With the economy poised to expand in double digits in the coming years, Indian companies will increase borrowing from offshore markets, especially the G7 nations, to take advantage of lower interest rates and slow recovery of these economies; Ajay Mahajan, managing director and head of financial markets and institutional banking at UBS AG’s Mumbai branch, tells Sumit Sharma in an interview. Edited excerpts:
Is the Indian economy set to grow nine per cent and more? Any concern, risk or downside?
Though in the preceding few months, we have seen sharp fluctuations in indices like that of industrial production, more recent readings of the same and the gross domestic product (GDP) growth announcement have brought confidence that the growth trajectory remains firmly in place and any hiccups are likely to be transient and not secular. Inflation and fiscal deficit remain the two structural risks to growth. The current account deficit is also a concern but it can be rationalised as due to higher capital goods imports required by the infrastructure sector — an investment for future growth. As long as India grows at nine to 10 per cent, a current account deficit of even four per cent of GDP shouldn’t be a major cause for concern as capacity building is required for future growth.
Inflation was initially led by skyrocketing food prices and later by manufactured goods. The Reserve Bank of India (RBI) has been proactive and has led the curve rather than being behind it, as it has often been blamed for. RBI raised rates well in time and managed to moderate inflationary expectations. As for the fiscal deficit, very strong discipline is required to bring it down to zero in the next few years. Since the western economies are likely to take long to recover, we must realise that the need for government spending may remain high to ensure growth is supported. We are not out of the woods yet and hence more time is needed to correct the fiscal imbalances. Only a highly cautious and calibrated approach to reining in government expenditure, more divestment and improving returns from the government sector will bring down the deficit.
If these two risks are managed well, India will be on track to double-digit growth, driven largely by infrastructure investment.
Is India getting globalised in terms of its source of funds? Is industry talk of shortage of funds slightly misplaced?
India is globalising in every aspect, the way businesses are being conducted and costs are being borne. Yet, our biggest insulation from this crisis has been the fact that over 82 per cent of our GDP still comes from domestic sources . This has kept economies like India and China afloat through the crisis.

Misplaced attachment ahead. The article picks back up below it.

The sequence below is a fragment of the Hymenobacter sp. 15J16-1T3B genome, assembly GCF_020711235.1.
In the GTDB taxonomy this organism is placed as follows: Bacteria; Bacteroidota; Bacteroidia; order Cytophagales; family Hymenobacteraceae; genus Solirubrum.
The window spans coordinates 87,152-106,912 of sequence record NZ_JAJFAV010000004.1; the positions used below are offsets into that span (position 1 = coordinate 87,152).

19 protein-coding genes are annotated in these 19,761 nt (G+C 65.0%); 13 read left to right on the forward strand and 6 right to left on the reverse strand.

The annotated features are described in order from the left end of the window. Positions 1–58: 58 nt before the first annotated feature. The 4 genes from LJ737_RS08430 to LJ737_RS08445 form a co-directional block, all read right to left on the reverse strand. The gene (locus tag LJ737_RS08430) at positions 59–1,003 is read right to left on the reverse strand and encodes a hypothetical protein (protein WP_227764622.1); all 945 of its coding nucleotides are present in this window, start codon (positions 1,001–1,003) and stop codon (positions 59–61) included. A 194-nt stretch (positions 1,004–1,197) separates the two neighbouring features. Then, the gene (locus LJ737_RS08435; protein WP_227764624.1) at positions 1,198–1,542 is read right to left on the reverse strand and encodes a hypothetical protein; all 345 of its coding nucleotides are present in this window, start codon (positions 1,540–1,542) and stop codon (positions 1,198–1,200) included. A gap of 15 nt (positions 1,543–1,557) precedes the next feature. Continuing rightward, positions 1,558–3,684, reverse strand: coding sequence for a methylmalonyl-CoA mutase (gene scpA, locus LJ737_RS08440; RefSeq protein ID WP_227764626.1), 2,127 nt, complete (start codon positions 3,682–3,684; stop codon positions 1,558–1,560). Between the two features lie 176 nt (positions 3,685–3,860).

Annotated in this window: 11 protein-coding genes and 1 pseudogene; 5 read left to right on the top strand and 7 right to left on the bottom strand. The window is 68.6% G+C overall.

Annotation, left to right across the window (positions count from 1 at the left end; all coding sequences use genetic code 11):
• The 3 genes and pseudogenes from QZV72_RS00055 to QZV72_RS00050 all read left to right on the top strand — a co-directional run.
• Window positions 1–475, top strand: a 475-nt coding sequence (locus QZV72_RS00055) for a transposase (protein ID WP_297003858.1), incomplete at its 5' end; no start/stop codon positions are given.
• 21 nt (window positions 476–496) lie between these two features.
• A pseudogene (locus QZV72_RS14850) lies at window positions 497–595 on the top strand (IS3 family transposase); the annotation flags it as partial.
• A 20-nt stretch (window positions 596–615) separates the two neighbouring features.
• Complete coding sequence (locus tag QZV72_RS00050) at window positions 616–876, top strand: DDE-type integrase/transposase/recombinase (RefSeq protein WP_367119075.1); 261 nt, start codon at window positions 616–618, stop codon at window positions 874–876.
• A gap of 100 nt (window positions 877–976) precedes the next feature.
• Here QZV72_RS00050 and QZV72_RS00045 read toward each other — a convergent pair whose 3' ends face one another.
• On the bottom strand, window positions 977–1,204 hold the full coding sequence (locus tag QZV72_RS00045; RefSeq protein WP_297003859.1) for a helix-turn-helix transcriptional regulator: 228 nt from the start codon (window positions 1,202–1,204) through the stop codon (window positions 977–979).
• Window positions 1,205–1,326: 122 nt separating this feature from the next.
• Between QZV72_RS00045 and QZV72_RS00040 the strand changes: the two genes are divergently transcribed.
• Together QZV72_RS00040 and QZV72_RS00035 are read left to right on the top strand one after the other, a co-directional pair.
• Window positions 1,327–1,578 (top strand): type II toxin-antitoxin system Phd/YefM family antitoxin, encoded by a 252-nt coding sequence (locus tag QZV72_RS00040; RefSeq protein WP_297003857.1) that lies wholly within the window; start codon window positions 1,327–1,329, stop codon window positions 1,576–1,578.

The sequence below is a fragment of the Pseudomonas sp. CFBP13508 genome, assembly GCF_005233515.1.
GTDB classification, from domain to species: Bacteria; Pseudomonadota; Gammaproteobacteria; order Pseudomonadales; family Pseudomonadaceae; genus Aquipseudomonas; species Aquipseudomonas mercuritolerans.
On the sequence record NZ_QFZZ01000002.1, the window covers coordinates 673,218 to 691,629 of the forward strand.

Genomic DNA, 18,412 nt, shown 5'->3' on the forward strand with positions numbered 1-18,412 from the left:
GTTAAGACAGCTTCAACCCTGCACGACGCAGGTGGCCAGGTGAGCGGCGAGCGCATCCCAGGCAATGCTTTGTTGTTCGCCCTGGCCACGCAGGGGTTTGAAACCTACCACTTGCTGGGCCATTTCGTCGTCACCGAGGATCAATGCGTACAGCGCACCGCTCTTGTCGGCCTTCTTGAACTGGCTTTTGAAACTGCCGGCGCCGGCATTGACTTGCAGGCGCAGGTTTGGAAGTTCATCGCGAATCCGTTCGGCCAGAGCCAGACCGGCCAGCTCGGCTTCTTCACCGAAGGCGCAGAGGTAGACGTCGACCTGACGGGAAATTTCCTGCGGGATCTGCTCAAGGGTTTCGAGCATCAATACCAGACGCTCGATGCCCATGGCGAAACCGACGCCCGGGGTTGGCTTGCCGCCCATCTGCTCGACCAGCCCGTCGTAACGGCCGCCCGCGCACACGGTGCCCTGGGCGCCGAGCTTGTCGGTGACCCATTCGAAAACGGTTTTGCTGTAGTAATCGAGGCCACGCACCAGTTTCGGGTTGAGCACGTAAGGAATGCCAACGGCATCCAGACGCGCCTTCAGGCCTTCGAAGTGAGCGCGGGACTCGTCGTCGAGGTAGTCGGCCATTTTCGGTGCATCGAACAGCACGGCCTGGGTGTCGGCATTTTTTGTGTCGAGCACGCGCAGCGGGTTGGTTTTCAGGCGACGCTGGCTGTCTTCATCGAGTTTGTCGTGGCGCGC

Onshore, banks are limited by the growth of demand deposits in the system, which averages 20 per cent. When credit overtakes growth on a sustained basis, it stretches the banking system. We witnessed this when banks lent around Rs 100,000 crore towards funding licences for the telecom industry, which, in turn, created a major liquidity imbalance in the system for a long time. Keeping in mind the requirement of over $300 billion for infrastructure in the next few years, or the massive capital needed for Indian companies acquiring capacities — both, onshore and offshore — we have to access the global markets. Through their medium-term note programmes, several top public sector banks have raised sizeable monies from offshore this year to fund offshore lending. Access to the global capital markets for Indian companies and banking institutions is, therefore, a reality.
Is it a good time for Indian borrowers to tap long-term funds from overseas, especially for infrastructure?
Any estimate on how much more Indian companies will be borrowing from overseas this year?
A tighter interest rate policy adopted by the central bank to control inflation and fairly tight systemic liquidity has led to many companies increasing the proportion of foreign exchange funding in their balance sheets over rupees. In the process, companies have saved 200-300 basis points for short-term financing. While it is hard to provide a quantitative estimate of additional offshore borrowings for the remaining year, we will bet on a higher propensity to borrow offshore, as also the fact that financing costs in the western economies have crashed due to massive rounds of quantitative easing followed by central banks around the world.
In your opinion, what action will RBI take in 2011?
In the first quarter of 2011, we will probably see a pause in the tightening cycle as we are yet to see the lagged effects of the 275-basis-point increase in rates at which banks fund themselves in the overnight markets. RBI may be on a pause mode in its next one or two meetings, which, in turn, may provide a short window of opportunity for fixed income traders. With PSU divestment on track, there may be slight reduction in the government issuance programme, which will be a short-term booster for the bond markets. Thereafter, a view will depend on how the larger world economies fare in the second quarter and beyond, and how inflation picks up in these economies.
The rupee has been catching all experts on the wrong foot. What outlook do you see for the currency over the next six months?
I am surprised to see it hitting 46 per dollar, largely in sympathy with the year-end squaring off short dollar positions in the world markets. Going forward, we would bet on a moderate rupee appreciation bias in the wake of large capital inflows that India should continue to attract due to strong growth. There is a chance for INR to be trading at Rs 42-43 to the dollar in 12 months or so.